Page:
Are you an extraordinary foreign national—or are you looking to hire one?
The best and brightest from abroad can get O-1 visas quickly to live and work in the U.S. if they have an employer sponsor. The EB-1A green card provides the next step for O-1 visa holders who want to stay permanently in the U.S., or the first step for “extraordinary” foreign nationals who don’t have an employer to qualify for an O-1.
There are two categories of O-1 visas:
- Candidates for an O-1A visa must demonstrate “extraordinary” ability in science, education, business, or athletics.
- Candidates for an O-1B must demonstrate “extraordinary” ability in the arts, or “extraordinary” achievement in movies or television.
U.S. Citizenship and Immigration Services (USCIS) defines an “extraordinary” individual as one who is at “the very top” of their field and and is highly acclaimed and recognized. They must demonstrate they are coming temporarily to the U.S. to continue working in their field.
An application for an O-1 visa must be filed by an employer on behalf of a candidate. It must be filed at least 45 days but no more than one year before the date of employment. USCIS processes some O-1 petitions in as little as two weeks even without premium processing. Premium processing expedites an application and sends email and fax notifications on the status of the application.
An O-1 visa candidate must have received a major, internationally-recognized award, such as a Nobel Prize, Pulitzer, or Olympic medal. A candidate in the arts must have received or been nominated for a significant award, such as an Oscar, Emmy, Grammy or Director’s Guild Award.
Candidates who have not received a major award—or nomination for one—must meet at least three of eight other criteria, such as receiving other recognized awards, a high salary compared to others in their field, and coverage in major newspapers or publications.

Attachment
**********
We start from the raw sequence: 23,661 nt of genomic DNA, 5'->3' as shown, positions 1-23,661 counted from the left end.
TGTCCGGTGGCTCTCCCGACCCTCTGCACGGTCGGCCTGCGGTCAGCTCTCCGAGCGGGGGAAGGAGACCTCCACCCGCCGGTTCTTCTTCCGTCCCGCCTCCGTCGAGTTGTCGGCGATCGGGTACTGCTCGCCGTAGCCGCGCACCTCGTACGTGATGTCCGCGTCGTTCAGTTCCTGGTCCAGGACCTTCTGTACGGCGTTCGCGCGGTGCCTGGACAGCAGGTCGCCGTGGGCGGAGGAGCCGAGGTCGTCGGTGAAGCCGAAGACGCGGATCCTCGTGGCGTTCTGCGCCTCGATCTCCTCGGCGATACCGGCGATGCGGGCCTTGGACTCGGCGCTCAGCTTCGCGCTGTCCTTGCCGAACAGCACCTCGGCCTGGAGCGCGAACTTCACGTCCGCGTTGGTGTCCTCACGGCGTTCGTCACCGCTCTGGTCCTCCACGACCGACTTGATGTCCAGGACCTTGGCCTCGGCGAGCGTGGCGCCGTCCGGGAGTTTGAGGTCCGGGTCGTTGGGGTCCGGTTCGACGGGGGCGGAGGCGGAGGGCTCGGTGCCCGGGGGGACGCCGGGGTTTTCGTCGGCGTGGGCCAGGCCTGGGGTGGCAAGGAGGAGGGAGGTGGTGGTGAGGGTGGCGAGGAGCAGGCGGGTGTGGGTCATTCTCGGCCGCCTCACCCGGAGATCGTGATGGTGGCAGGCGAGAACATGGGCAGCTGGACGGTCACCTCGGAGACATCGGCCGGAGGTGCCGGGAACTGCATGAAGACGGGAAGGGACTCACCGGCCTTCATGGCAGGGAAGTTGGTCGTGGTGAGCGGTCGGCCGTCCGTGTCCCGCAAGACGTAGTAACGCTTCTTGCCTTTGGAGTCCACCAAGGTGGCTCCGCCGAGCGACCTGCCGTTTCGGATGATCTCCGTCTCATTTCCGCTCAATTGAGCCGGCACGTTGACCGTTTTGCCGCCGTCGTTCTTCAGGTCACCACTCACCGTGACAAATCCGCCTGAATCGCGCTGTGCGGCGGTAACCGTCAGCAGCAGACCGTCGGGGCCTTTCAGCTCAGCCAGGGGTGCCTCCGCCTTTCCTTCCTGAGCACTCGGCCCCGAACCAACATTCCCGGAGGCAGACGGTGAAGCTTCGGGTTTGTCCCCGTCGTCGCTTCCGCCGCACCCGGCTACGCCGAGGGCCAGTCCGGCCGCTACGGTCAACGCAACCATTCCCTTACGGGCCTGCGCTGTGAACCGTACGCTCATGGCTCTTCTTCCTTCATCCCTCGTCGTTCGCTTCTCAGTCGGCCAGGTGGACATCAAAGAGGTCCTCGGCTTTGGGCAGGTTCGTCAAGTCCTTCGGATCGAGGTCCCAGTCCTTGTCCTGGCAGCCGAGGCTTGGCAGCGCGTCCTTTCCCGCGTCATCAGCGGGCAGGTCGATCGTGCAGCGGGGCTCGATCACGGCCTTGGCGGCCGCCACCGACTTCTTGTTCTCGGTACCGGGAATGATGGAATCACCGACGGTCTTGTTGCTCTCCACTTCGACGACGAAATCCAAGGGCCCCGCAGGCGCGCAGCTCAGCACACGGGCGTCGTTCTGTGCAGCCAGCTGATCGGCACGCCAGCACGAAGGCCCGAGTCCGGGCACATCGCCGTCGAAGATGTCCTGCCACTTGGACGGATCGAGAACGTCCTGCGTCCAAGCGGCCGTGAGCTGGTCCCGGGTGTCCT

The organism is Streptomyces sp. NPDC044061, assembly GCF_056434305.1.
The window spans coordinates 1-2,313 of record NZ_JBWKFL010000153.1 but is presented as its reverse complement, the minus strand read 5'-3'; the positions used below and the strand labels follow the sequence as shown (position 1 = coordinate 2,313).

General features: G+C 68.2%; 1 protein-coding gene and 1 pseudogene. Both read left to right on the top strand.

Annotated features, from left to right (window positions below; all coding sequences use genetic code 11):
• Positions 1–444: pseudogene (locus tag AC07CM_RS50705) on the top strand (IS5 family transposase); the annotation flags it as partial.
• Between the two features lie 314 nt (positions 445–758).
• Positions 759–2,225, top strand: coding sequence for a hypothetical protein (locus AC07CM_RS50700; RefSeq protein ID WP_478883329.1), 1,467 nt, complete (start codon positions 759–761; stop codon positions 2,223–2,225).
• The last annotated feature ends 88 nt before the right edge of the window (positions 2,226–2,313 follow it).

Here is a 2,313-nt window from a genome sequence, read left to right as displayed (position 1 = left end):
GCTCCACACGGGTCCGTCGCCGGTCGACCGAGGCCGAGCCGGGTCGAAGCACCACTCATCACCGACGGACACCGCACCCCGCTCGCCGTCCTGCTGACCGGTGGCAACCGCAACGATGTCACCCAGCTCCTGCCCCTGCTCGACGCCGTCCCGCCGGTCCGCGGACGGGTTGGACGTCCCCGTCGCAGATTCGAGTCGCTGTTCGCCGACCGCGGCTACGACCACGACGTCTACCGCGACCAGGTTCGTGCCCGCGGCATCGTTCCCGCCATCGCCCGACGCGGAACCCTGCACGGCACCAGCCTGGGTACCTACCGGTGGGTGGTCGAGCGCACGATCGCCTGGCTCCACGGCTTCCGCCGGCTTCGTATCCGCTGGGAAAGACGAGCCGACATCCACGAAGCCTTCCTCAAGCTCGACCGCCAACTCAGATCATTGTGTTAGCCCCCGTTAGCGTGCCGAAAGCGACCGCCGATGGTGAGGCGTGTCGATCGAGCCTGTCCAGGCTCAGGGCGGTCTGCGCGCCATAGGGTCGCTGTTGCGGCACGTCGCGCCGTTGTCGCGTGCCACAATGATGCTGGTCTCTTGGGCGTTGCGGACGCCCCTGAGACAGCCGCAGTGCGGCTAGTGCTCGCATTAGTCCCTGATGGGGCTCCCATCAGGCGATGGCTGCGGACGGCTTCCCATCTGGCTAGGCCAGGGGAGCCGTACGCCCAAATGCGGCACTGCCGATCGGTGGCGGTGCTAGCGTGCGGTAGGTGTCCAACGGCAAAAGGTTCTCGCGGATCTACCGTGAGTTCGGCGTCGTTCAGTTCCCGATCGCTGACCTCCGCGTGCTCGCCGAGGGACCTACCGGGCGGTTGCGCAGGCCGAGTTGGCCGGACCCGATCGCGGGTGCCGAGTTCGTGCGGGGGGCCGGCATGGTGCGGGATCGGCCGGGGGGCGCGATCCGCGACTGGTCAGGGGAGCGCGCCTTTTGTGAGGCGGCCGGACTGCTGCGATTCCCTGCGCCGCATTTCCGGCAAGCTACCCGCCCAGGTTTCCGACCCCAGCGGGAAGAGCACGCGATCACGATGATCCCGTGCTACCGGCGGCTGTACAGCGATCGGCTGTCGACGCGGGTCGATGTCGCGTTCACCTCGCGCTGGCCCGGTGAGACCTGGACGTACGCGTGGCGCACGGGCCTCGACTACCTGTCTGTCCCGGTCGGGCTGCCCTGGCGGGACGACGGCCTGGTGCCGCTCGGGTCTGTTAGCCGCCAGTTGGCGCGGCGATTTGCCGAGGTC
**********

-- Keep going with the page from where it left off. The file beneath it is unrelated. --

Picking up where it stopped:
USCIS will usually grant an O-1 visa for the time it will take the employee to complete the work for the employer. The O-1 visa expires in three years, but can be renewed in one-year increments.
EB-1A Green Card
Individuals who have extraordinary ability in the sciences, arts, education, business, or athletics are eligible for an EB-1A immigrant visa—or green card . The 10 criteria for an EB-1A green card are similar to the O-1 visa, but the standards are slightly different. For instance, it’s not enough to have been nominated for an Oscar or Grammy award.
Individuals with extraordinary ability may petition for an EB-1A themselves, since a job or job offer are not required to apply. Employers may petition for an EB-1A on behalf of employees or job candidates as well.
Individuals who petition for an EB-1A themselves enjoy some benefits:
- The application process is faster because an individual applicant does not need a Labor Certification. Labor Certification requires an employer to prove to the U.S. Department of Labor that no qualified U.S. workers are available for the position sought by the foreign national.
- The flexibility to change jobs much earlier than if an employer applied on behalf of the individual.
- A broader range of job opportunities available than if an employer applied on behalf of the individual.
USCIS stopped issuing all EB-1 green cards as of Aug. 1, 2016 to candidates from China and India since the annual cap had been reached. This halt is expected to last until the start of the new fiscal year, which begins on Oct. 1, 2016. Normally, the processing time for an EB-1A runs at least six months.
Individuals may have an easier time getting an EB-1A if they already have an O-1 visa. But individuals who already know they want to live and work permanently in the U.S. should go straight for the EB-1A just as those who do not have an employer sponsor.
A benefit of the EB-1A is that when you apply concurrently for the EB-1A petition and adjustment of status application in the U.S., you and your spouse can get work permits while you’re waiting for the green cards.